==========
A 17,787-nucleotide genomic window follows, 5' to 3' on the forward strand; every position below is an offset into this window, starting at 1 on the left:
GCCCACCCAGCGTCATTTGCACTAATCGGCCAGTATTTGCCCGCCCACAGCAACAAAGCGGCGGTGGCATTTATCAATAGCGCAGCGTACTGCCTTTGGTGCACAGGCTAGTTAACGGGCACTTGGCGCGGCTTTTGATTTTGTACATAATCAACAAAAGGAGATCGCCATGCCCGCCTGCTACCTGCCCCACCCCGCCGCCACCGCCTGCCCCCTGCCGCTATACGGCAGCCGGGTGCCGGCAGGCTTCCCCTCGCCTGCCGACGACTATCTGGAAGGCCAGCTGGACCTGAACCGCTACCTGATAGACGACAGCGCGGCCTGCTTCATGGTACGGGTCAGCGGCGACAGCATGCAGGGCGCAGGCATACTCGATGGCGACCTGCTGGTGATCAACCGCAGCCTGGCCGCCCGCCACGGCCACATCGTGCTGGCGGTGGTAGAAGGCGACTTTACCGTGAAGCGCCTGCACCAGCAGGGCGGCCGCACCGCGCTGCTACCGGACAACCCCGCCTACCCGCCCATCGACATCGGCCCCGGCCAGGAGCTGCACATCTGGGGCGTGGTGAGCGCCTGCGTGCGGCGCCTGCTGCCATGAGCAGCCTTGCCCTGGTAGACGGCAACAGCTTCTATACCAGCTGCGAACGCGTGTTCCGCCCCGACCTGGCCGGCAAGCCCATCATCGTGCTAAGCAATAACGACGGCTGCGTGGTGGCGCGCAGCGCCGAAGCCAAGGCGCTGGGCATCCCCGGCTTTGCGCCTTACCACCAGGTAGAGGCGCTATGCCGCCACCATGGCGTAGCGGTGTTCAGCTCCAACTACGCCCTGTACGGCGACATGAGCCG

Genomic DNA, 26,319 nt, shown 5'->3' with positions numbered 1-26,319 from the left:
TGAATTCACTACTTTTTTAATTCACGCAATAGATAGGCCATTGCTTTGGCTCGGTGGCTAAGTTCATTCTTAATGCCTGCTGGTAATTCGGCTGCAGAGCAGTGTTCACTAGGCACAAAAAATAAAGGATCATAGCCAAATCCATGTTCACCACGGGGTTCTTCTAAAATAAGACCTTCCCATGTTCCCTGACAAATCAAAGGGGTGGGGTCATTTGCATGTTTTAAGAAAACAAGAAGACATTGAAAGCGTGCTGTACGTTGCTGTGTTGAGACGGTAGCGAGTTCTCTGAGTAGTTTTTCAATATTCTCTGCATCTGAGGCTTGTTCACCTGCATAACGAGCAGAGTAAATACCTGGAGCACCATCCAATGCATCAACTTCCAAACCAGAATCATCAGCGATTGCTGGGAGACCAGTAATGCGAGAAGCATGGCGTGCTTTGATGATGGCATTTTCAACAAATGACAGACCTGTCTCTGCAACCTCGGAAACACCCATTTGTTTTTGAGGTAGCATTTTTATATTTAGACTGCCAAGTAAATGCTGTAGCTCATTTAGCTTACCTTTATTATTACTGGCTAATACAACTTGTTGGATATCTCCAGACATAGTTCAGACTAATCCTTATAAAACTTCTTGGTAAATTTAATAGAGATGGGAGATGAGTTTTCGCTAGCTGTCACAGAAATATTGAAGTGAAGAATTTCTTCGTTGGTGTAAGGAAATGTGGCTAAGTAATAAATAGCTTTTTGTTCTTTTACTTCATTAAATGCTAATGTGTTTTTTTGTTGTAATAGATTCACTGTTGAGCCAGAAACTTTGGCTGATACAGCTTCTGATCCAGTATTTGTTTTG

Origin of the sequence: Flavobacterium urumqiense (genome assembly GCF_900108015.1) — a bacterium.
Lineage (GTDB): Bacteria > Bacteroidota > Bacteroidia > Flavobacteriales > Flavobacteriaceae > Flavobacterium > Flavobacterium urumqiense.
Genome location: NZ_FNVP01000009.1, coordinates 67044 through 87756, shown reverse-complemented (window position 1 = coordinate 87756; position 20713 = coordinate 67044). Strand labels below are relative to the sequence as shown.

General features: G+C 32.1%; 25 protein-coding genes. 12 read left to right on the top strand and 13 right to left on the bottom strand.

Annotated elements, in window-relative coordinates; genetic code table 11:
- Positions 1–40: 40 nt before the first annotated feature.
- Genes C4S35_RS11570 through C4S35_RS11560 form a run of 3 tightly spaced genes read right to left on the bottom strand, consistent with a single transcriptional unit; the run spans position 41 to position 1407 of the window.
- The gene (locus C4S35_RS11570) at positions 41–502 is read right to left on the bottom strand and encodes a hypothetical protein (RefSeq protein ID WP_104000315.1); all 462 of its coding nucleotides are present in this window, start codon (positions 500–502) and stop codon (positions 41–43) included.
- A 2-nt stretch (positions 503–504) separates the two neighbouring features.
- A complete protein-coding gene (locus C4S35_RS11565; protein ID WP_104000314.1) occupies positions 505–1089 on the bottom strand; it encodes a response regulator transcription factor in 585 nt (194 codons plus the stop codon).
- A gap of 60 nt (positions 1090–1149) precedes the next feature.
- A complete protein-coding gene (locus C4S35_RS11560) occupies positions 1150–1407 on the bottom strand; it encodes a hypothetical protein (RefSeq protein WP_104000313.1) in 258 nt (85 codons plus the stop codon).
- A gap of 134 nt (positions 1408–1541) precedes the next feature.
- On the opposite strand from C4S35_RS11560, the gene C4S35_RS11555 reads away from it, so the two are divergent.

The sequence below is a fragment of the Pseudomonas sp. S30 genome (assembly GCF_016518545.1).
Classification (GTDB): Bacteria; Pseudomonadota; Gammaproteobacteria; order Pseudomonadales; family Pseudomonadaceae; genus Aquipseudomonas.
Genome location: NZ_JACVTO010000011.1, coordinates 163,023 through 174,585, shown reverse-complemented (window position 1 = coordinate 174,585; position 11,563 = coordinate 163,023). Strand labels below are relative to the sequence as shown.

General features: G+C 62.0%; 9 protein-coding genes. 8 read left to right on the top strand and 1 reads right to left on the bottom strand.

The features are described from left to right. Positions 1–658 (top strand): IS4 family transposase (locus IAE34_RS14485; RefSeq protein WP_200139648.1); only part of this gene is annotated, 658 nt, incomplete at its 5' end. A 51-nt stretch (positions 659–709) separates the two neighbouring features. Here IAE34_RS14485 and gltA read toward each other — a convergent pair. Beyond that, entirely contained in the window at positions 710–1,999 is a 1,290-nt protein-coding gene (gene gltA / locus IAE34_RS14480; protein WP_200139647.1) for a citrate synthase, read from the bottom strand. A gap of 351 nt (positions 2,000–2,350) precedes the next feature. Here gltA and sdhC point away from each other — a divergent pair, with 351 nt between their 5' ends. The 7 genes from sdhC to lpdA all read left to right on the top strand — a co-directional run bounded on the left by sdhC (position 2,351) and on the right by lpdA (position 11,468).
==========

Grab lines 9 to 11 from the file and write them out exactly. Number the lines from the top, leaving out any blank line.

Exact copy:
Annotated elements, in window-relative coordinates; genetic code table 11:
- Positions 1–40: 40 nt before the first annotated feature.
- Genes C4S35_RS11570 through C4S35_RS11560 form a run of 3 tightly spaced genes read right to left on the bottom strand, consistent with a single transcriptional unit; the run spans position 41 to position 1407 of the window.